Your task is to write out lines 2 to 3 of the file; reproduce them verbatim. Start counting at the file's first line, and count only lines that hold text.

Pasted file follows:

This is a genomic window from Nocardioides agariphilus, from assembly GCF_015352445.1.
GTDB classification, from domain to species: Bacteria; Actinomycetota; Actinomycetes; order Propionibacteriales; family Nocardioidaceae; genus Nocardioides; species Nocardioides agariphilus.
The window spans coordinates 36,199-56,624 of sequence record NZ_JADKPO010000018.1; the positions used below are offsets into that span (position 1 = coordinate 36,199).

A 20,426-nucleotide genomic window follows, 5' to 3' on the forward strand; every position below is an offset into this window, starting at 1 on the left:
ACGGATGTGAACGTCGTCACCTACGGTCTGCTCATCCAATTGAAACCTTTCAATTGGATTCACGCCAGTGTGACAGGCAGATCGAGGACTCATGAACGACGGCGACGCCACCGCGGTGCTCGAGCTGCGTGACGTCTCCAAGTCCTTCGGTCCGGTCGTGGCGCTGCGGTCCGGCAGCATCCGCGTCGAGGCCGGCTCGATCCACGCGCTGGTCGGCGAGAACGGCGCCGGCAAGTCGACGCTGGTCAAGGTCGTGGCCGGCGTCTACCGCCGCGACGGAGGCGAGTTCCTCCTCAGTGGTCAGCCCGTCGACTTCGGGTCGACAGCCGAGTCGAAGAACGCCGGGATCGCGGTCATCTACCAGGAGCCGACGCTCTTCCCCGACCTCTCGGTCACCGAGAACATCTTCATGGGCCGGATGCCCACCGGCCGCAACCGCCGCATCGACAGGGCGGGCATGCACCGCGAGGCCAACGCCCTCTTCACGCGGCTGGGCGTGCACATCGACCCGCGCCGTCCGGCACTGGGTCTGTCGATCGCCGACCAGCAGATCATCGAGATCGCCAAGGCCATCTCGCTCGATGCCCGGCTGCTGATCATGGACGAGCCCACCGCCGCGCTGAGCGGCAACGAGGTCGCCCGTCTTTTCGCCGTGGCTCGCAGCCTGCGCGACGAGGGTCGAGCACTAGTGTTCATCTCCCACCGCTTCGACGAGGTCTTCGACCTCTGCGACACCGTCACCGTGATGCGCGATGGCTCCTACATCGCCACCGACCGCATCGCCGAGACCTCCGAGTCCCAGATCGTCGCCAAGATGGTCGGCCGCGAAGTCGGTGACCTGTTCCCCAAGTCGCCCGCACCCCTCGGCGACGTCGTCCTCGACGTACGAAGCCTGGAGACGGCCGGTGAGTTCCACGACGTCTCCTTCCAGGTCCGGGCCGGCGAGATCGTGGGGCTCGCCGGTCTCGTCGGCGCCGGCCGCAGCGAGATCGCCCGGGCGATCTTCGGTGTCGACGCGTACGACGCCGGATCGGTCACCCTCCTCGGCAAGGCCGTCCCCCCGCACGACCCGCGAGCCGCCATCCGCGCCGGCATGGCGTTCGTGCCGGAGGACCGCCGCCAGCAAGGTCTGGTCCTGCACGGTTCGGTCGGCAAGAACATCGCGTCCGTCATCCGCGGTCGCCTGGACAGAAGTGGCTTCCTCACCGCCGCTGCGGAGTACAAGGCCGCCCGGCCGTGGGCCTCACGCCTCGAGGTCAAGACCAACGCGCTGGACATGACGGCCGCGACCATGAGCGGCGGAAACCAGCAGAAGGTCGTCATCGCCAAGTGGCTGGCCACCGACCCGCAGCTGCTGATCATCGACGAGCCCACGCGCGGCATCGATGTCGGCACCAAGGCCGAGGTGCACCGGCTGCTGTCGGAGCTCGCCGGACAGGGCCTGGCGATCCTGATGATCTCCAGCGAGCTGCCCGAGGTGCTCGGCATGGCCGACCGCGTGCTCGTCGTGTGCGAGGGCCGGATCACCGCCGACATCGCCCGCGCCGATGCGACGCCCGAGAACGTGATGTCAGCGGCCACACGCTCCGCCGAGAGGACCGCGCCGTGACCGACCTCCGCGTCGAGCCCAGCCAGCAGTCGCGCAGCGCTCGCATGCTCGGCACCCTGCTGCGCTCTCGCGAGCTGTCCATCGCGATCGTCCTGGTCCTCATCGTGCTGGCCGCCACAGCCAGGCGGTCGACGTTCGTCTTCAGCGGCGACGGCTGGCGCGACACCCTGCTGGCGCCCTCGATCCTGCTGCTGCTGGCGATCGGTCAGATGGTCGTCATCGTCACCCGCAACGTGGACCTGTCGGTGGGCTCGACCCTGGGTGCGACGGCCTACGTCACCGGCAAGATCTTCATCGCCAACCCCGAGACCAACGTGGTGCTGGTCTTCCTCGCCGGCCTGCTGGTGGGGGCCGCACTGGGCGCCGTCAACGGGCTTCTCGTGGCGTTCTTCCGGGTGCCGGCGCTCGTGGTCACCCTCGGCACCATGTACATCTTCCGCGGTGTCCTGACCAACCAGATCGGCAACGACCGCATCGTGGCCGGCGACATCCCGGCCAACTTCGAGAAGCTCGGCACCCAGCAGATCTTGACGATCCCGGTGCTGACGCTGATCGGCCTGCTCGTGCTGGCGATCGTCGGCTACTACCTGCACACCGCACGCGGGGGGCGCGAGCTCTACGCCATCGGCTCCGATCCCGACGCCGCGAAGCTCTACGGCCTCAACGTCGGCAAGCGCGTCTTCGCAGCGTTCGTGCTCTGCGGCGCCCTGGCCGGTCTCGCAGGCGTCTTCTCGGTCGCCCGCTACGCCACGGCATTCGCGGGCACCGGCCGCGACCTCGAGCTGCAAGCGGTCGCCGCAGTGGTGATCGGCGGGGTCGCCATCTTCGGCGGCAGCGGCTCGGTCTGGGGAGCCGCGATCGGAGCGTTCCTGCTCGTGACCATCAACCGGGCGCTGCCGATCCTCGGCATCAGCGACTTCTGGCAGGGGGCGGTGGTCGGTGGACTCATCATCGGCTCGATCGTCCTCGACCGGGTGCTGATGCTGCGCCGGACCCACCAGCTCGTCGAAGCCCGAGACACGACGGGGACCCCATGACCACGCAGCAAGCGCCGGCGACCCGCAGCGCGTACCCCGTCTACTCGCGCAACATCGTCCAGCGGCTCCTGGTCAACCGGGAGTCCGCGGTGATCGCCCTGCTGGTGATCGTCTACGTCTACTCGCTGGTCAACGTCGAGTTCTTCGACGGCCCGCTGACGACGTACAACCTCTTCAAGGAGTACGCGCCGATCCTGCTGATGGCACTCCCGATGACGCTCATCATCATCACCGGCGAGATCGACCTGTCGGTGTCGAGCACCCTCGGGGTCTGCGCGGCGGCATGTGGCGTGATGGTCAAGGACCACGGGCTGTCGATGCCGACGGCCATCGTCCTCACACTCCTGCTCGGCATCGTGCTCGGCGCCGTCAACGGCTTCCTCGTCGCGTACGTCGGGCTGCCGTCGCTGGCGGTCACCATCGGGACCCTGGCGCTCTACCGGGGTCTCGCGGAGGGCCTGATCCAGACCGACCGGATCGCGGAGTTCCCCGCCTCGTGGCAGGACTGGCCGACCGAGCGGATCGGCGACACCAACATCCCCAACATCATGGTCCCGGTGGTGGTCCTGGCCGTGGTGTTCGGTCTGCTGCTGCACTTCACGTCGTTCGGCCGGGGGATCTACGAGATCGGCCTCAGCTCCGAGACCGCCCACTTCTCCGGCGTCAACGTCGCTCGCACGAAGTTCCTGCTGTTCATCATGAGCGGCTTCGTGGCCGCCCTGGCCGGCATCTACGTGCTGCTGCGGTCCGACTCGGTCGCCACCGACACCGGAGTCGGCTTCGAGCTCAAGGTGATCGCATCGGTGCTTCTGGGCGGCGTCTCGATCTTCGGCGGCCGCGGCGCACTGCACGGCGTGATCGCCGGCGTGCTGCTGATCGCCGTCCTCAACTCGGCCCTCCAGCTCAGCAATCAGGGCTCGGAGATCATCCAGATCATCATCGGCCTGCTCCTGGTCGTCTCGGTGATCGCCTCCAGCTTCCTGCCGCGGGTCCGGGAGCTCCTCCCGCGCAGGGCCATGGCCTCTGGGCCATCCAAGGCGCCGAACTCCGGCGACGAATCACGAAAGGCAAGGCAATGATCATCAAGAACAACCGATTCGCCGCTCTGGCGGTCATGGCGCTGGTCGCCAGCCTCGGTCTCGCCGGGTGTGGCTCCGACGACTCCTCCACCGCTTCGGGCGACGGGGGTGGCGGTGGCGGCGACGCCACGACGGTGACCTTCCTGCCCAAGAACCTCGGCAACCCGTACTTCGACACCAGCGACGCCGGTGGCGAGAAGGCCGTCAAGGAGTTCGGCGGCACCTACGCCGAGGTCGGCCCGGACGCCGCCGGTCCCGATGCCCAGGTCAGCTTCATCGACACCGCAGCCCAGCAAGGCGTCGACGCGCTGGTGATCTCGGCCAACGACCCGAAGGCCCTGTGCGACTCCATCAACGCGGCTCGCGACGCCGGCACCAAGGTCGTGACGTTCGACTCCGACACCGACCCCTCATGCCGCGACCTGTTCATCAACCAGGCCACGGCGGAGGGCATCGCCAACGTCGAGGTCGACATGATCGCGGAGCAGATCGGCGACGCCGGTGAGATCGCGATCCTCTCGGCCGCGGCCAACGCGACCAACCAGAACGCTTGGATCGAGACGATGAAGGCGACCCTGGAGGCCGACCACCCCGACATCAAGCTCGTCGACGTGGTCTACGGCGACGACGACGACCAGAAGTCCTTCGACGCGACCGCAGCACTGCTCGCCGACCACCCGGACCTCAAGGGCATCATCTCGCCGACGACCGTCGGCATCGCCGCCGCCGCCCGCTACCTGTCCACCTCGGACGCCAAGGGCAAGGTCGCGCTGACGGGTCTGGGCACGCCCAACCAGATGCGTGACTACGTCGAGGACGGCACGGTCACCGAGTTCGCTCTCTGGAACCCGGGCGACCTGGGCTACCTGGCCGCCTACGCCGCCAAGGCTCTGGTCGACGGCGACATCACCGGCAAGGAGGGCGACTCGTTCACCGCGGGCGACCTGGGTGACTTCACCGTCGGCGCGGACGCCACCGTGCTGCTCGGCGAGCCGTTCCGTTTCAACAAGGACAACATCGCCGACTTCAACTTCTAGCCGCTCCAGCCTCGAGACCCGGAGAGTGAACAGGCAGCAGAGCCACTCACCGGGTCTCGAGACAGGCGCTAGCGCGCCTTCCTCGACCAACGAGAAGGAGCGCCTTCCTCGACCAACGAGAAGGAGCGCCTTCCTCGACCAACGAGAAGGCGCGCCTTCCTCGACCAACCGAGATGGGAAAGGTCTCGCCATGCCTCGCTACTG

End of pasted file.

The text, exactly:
GTDB classification, from domain to species: Bacteria; Actinomycetota; Actinomycetes; order Propionibacteriales; family Nocardioidaceae; genus Nocardioides; species Nocardioides agariphilus.
The window spans coordinates 36,199-56,624 of sequence record NZ_JADKPO010000018.1; the positions used below are offsets into that span (position 1 = coordinate 36,199).